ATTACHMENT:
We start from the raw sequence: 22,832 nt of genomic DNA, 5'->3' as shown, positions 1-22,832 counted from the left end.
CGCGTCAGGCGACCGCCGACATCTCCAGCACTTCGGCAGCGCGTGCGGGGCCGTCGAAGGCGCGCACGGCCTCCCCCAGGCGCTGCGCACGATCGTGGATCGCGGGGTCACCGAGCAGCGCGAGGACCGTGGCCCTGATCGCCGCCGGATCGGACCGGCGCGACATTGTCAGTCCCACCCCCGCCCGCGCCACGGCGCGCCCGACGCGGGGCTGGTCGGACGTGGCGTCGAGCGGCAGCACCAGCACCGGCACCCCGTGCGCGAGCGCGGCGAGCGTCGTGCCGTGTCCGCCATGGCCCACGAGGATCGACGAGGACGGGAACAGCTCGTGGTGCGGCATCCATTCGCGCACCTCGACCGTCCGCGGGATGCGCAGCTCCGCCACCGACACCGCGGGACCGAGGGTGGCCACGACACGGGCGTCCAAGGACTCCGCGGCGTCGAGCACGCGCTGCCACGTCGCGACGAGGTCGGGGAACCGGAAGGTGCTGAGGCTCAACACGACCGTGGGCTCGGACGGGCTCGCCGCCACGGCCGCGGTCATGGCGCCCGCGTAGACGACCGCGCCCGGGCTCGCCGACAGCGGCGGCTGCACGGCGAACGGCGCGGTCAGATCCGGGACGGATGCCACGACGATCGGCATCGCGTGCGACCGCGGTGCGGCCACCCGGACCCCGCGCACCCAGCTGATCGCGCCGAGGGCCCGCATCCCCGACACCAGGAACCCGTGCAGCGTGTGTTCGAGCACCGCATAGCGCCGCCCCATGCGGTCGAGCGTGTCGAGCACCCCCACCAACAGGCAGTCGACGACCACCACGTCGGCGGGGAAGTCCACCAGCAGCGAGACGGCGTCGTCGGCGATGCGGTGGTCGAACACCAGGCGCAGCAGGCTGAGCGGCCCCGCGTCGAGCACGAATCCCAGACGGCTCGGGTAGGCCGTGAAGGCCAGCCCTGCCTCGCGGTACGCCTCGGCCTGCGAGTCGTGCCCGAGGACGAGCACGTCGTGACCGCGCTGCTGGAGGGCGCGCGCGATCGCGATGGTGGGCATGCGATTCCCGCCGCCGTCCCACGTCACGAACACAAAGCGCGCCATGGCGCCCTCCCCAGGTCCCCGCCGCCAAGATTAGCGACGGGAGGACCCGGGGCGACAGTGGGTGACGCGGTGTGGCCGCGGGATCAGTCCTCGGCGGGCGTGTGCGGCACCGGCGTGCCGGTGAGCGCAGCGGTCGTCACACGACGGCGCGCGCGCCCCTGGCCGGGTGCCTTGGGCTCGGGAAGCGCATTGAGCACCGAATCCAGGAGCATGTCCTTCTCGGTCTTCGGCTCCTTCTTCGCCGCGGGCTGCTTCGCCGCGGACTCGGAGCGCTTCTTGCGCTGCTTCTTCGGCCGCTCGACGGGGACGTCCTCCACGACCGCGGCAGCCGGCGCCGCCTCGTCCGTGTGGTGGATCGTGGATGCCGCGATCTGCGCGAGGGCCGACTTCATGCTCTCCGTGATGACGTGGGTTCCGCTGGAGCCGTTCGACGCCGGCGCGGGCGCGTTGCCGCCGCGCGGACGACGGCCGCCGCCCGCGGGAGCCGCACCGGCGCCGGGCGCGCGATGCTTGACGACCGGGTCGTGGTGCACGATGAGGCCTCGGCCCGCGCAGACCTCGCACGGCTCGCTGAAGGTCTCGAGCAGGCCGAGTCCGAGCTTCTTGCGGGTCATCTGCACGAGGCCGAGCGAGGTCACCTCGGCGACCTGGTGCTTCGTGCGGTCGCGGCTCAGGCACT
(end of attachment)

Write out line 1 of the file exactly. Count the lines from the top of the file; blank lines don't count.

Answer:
We start from the raw sequence: 22,832 nt of genomic DNA, 5'->3' as shown, positions 1-22,832 counted from the left end.